Always opt for long lines with lots of women and kids in them. Think of the length of each line as word-of-mouth testimonials from locals about the quality of the cuisine. What’s more, even if a seasoned taxicab driver has a stomach made of iron, most women and children will avoid stands that have the potential to sicken them.

If you’re still not sure where to start, consider traveling with a kid-friendly tour company who can show you the ins and outs of delicious street fare without risking your health.

Brazilian Street Food You and Your Kids Have to Try

In the southeast region of Brazil, particularly the São Paulo area, give pastel a try. These deep-fried, crispy pastries feature savory and sweet fillings. The fillings range from ground beef to shredded chicken. Versions filled with melted cheese and hearts of palm also prove lip-smacking good. And don’t forget sweet versions filled with decadent treats such as caramel, chocolate, and tropical fruits.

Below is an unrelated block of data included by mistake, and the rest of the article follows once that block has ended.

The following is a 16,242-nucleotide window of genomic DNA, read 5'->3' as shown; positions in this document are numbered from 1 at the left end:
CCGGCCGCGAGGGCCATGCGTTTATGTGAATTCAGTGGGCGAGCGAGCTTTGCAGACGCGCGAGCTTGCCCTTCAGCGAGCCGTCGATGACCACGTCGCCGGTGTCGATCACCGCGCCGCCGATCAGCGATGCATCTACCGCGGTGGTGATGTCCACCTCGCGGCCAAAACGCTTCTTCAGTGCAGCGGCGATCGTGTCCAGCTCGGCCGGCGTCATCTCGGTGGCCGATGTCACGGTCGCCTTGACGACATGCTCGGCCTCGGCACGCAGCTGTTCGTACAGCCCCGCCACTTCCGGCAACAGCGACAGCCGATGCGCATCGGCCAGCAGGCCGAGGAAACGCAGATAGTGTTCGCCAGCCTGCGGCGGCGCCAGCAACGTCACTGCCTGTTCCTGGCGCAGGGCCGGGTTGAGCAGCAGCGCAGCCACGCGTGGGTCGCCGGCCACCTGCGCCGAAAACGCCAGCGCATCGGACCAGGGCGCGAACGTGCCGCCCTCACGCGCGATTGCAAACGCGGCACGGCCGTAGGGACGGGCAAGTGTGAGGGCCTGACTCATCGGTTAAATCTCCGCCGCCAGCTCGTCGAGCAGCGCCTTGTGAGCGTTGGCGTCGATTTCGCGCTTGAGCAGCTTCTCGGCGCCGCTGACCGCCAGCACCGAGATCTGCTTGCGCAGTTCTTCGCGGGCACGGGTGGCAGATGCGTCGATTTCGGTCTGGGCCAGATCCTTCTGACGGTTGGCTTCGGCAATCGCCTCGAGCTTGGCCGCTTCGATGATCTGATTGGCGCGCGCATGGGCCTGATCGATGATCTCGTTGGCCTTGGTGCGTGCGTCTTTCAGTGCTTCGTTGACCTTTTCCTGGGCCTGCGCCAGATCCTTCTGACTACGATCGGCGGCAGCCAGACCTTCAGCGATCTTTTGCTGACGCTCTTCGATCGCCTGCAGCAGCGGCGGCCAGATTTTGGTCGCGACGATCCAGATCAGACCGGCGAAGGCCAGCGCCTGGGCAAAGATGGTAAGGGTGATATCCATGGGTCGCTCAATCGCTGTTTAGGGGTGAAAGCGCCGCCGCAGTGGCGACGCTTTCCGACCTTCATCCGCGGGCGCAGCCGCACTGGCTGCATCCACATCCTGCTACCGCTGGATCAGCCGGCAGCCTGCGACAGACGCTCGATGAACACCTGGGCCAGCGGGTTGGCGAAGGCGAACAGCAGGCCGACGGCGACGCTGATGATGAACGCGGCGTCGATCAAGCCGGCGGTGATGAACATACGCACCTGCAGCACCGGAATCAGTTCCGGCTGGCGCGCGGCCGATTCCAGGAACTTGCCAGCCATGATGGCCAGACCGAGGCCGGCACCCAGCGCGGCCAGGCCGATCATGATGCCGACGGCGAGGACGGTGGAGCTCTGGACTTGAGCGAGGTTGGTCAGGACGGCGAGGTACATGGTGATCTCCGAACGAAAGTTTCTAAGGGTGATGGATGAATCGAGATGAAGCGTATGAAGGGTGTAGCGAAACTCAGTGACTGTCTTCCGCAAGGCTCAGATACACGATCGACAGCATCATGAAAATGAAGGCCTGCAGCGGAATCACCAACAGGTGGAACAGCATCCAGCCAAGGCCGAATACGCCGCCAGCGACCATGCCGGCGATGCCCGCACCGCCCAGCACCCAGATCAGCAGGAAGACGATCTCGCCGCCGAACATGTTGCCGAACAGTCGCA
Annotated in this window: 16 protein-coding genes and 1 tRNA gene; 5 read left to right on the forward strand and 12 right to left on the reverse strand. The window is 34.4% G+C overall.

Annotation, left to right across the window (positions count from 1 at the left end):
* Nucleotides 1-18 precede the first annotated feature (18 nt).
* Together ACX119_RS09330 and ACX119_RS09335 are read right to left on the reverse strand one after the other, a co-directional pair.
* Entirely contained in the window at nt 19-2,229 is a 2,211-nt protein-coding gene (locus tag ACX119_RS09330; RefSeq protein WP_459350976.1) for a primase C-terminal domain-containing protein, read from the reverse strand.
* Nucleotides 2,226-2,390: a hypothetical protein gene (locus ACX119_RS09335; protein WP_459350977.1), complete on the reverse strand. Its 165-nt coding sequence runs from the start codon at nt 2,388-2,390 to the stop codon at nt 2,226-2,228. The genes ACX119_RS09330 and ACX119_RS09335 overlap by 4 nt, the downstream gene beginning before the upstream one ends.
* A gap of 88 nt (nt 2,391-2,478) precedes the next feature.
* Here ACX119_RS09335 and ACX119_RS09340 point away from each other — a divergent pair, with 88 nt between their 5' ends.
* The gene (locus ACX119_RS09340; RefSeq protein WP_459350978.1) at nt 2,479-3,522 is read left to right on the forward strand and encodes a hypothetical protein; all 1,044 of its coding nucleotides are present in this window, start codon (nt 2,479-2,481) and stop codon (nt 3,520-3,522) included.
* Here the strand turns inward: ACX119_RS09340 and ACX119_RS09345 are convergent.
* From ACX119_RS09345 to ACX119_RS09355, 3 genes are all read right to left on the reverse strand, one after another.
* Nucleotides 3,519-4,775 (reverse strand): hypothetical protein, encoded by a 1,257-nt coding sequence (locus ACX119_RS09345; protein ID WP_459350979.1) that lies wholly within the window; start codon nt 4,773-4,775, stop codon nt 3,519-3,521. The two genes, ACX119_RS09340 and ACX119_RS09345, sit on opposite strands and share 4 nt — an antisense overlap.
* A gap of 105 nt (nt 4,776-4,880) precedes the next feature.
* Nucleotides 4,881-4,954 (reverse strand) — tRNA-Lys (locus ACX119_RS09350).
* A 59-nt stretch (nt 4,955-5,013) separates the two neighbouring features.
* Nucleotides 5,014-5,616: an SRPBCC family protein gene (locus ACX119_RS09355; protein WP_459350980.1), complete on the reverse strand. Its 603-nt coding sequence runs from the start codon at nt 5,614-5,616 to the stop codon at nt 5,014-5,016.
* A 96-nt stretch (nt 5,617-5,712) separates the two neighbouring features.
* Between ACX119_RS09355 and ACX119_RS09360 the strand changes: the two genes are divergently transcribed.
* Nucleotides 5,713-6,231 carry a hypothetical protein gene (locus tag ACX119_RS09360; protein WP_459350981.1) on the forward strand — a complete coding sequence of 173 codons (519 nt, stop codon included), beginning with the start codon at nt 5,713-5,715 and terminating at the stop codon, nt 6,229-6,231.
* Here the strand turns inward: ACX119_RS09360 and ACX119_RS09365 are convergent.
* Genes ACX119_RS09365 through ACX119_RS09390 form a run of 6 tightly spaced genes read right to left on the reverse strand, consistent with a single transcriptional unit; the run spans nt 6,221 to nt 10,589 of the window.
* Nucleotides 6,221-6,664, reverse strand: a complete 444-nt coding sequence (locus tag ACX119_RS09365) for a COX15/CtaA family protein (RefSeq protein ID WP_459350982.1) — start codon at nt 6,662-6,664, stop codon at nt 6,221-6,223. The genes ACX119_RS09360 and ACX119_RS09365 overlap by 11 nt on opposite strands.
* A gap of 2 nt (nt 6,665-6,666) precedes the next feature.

traveling with kids
© Mauro Cateb | Wikimedia Commons

São Paulo is also home to coxinha, crunchy croquettes filled with Catupiry (a soft, rich cheese) and shredded chicken. This filling is then coated in dough and breadcrumbs and fried to golden perfection. Coxinha are typically shaped like a teardrop, evoking the shape of a drumstick.

And Don’t Stop Until You Try These Eats

Let’s talk pão de queijo. You’ll never tire of this yummy cheese bread. It makes for a great breakfast, lunch, or dinner, and it’s a perfect staple when traveling with kids. The dough proves simple, a mixture of cassava (tapioca) flour and queijo Minas, a local cheese. It tastes great served warm, stuffed with more cheese, or even spread with jam for the ultimate salty and sweet snack.

traveling with kids
© Iuliia Timofeeva | Dreamstime.com

Nobody does barbecue better than Brazilians (sorry Texans and Australians!), so do your family a favor and make sure that you order some picanha. Brazil’s barbecue tradition comes from the Gaucho culture located in the southern part of the country. They cook meat skewered on metal spits over hot coals. Where possible, opt for a sirloin steak cut as the extra fat will make the smoky meat melt in your mouth.